2004 suplement 1

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Volume 13, suplement 1

Brain immunology

Interrelatianships between melatonin and the immune system

KRYSTYNA SKWARŁO-SOŃTA1
1. Zakładu Fizjologii Zwierząt Kręgowych Wydziału Biologii Uniwersytetu Warszawskiego
Postępy Psychiatrii i Neurologii, 2004, 13, suplement 1 (17), 23-34
Keywords: pineal gland, melatonin, immunity, immunomodulation, circadian rhythm, free radicals, homeostasis
Abstract

Aim. To summarize the present knowledge on functional connections between the pineal gland and immune system, with a special emphasis on the immunomodulatory effects of melatonin in humans.

Review. The pineal gland is a vertebrate neuroendocrine organ, transforming external photic signals into a biochemical message, comprehensible to all the cells of the organism. The signal is melatonin, synthesized and released into the bloodstream in a rhythmical manna, with a low level during the day and an increase at night. The same circadian rhythm of melatonin exists in all animals, irrespective of their circadian locomotor activity pattern. Melatonin is involved in the regulation of a majority of processes subject to circadian and seasonal rhythms, including body temperature and sleep in humans, breeding of wild-living animals, seasonal changes in their immune system activity, etc. Being a potent free-radical scavenger, it actively protects organisms against oxidative stress. Melatonin acts also on immune cells – directly, via specific receptors, and indirectly, through modification of the level and circadian rhythms of several other hormones involved in immunomodulation. Activated immune cells, in turn, synthesize and release the soluble message molecules, cytokines, influencing the biosynthesis of melatonin. Therefore, the pineal gland and melatonin are involved in the regulatory circuit composed of the nervous, endocrine and immune systems, responsible for the maintenance of homeostasis within the vertebrate organism.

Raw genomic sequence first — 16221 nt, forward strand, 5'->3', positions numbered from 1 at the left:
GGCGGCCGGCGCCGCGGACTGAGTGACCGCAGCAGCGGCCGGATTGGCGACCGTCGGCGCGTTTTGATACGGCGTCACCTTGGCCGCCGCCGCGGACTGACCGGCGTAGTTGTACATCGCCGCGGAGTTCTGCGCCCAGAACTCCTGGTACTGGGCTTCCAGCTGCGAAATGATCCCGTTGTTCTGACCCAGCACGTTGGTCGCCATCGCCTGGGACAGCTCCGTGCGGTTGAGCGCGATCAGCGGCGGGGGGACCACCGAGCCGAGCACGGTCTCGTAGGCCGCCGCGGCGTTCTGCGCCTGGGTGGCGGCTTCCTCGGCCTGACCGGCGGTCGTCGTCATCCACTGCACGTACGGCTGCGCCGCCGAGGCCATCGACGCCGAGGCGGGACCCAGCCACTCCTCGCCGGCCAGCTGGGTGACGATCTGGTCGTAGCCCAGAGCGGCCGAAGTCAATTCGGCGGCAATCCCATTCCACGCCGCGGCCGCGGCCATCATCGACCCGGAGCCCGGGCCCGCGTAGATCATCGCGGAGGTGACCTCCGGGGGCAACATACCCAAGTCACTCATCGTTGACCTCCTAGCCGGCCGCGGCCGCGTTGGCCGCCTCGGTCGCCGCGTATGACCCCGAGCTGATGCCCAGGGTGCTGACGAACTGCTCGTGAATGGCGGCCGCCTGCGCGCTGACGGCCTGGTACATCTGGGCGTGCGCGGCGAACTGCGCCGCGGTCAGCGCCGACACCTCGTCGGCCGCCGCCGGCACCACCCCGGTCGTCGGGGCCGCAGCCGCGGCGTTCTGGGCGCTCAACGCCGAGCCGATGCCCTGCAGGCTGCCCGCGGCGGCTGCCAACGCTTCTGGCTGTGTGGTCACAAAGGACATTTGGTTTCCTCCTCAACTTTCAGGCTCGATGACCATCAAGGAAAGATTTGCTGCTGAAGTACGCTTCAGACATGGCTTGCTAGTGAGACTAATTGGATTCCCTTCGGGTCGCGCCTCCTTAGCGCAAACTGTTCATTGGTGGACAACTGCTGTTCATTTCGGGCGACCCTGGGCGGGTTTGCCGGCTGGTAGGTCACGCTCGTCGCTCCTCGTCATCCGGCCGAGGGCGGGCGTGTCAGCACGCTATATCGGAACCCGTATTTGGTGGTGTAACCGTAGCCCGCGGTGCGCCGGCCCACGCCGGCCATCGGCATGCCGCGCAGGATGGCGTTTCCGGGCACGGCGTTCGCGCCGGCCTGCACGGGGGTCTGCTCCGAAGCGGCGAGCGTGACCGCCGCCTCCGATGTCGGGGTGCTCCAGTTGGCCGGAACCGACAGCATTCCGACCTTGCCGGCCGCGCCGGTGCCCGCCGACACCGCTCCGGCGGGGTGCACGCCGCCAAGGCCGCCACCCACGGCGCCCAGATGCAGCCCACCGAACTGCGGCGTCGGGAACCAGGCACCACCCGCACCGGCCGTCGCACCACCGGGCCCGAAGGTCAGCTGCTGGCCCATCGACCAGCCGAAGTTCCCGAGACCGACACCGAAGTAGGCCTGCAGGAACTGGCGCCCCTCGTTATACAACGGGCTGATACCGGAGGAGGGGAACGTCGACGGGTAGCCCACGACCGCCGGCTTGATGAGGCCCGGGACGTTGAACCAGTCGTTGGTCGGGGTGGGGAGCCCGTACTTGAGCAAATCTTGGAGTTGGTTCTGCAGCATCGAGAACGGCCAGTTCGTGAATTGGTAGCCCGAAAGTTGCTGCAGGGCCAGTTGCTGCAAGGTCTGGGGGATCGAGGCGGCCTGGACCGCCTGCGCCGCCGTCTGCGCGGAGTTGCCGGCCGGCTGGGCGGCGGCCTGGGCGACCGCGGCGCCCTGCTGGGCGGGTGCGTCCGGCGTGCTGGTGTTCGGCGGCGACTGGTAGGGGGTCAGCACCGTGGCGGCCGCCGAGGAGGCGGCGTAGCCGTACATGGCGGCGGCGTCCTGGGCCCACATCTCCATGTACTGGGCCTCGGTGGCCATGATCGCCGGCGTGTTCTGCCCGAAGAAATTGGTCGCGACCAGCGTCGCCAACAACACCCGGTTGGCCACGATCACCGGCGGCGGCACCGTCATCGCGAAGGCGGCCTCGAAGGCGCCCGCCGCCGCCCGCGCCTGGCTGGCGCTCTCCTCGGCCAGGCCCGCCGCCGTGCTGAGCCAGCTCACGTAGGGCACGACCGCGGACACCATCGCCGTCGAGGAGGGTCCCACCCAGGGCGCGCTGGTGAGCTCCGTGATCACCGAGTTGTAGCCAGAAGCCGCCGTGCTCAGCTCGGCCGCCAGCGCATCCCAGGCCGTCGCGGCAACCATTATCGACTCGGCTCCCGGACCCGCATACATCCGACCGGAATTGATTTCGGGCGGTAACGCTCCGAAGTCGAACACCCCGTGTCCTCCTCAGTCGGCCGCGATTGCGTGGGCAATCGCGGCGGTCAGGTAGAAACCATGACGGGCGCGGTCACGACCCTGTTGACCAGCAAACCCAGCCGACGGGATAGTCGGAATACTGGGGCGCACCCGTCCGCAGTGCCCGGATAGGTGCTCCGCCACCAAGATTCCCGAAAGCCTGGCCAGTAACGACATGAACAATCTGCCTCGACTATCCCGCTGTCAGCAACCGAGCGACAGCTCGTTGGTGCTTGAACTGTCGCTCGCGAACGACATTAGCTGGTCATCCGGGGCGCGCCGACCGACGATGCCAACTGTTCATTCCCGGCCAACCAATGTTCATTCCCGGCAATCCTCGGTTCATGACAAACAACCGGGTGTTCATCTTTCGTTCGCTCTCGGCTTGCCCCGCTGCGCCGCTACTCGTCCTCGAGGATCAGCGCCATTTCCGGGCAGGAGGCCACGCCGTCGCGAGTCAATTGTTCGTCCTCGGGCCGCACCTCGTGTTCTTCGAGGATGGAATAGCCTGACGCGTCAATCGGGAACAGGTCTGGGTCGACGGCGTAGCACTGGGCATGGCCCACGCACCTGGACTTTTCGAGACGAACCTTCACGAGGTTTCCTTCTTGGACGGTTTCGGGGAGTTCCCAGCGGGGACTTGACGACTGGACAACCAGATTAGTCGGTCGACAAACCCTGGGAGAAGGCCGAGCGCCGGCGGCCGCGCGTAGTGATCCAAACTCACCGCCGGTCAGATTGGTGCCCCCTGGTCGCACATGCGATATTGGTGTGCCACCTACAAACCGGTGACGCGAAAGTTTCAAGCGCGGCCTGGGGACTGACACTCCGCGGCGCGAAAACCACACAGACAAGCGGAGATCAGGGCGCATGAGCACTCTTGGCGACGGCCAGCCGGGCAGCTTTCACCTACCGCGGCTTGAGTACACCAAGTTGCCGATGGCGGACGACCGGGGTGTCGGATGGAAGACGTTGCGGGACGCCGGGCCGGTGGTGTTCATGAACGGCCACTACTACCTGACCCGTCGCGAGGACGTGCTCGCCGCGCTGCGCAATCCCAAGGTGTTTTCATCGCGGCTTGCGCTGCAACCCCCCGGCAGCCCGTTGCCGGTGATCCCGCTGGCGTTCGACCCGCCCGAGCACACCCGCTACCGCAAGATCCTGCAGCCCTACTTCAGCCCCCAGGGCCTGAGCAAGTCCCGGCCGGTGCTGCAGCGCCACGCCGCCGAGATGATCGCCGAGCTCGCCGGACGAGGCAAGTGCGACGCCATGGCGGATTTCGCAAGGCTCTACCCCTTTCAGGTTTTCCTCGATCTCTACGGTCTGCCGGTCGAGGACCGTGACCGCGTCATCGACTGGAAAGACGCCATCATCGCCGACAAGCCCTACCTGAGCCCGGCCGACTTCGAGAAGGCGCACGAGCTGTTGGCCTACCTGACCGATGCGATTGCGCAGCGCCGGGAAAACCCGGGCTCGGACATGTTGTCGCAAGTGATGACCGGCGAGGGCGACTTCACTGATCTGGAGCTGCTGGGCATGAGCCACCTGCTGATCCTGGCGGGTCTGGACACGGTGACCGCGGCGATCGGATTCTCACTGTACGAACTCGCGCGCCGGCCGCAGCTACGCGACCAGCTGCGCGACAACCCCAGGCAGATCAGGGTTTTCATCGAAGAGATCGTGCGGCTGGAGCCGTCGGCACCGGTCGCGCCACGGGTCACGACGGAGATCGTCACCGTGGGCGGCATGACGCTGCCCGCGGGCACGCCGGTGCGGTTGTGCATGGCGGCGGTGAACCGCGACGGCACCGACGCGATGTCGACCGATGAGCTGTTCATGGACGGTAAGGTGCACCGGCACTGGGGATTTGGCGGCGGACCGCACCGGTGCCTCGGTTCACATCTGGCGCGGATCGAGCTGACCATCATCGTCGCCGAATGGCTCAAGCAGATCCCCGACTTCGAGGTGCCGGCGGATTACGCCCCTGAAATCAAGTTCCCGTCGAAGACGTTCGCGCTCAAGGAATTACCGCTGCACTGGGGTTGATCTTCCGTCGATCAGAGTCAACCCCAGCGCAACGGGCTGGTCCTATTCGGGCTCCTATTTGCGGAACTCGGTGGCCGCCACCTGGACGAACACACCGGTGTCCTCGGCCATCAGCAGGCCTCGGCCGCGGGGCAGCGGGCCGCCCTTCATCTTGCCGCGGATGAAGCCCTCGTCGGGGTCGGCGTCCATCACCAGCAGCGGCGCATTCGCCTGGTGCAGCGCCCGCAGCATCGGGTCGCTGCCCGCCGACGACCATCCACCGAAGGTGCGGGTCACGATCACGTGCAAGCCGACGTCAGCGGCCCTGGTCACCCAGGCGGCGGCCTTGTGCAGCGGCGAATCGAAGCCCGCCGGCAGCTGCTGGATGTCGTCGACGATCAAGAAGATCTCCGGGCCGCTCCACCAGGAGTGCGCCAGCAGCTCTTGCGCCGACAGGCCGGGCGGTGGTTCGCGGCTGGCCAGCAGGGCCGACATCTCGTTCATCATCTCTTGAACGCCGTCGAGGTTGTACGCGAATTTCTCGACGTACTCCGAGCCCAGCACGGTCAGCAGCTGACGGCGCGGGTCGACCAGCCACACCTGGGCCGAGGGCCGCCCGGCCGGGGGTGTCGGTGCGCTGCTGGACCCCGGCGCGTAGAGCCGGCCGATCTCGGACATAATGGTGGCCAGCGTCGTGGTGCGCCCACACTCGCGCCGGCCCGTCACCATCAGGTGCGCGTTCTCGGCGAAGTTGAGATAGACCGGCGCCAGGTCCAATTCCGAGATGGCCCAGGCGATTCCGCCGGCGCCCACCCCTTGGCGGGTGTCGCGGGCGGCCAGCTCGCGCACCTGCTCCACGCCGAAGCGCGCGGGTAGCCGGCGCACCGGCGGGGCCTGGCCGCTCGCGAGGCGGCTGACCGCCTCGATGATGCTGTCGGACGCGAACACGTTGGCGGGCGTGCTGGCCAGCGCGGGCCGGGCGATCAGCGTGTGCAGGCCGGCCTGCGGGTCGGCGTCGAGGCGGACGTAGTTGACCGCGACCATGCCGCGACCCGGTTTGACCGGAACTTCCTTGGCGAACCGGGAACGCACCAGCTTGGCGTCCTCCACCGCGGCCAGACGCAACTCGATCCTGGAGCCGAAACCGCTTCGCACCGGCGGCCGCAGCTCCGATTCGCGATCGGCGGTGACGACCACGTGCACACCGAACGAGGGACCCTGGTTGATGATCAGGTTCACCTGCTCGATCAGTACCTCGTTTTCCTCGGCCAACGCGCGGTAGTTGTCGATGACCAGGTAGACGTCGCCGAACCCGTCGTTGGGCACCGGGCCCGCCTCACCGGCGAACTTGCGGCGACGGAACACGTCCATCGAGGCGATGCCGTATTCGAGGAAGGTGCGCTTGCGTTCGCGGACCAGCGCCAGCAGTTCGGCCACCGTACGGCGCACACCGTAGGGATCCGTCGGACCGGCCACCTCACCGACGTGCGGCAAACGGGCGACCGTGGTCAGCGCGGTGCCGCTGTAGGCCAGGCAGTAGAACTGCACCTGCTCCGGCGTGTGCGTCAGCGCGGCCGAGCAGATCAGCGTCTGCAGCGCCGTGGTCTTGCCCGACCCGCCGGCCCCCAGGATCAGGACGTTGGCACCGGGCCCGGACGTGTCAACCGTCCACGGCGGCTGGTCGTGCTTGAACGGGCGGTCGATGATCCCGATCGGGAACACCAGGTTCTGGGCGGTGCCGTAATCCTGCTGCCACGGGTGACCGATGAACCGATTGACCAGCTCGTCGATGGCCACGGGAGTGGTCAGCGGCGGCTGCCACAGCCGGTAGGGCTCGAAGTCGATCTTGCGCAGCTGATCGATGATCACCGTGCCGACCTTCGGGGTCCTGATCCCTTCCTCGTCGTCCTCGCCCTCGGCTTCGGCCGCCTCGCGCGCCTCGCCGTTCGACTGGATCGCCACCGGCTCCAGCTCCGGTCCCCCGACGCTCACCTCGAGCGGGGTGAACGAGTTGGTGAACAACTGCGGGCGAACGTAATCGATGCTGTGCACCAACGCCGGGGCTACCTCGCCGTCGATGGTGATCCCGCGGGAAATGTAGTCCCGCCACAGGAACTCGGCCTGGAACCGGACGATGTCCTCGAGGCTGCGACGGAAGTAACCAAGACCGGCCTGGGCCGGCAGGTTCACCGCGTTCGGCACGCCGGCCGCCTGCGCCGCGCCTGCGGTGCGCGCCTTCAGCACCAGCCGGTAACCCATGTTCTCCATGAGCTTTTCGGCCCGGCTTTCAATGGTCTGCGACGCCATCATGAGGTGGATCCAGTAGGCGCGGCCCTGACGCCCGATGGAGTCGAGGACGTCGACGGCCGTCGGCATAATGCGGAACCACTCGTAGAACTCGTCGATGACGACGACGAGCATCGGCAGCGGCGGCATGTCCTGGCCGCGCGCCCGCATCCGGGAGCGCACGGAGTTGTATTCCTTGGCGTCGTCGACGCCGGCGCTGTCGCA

Address for correspondence:
Prof. Krystyna Skwarło-Sońta,
Zakład Fizjologii Zwierząt Kręgowych Wydziału Biologii Uniwersytetu Warszawskiego,
ul. Miecznikowa 1,
02-096 Warszawa,
e-mail: kss@biol.uw.edu.pl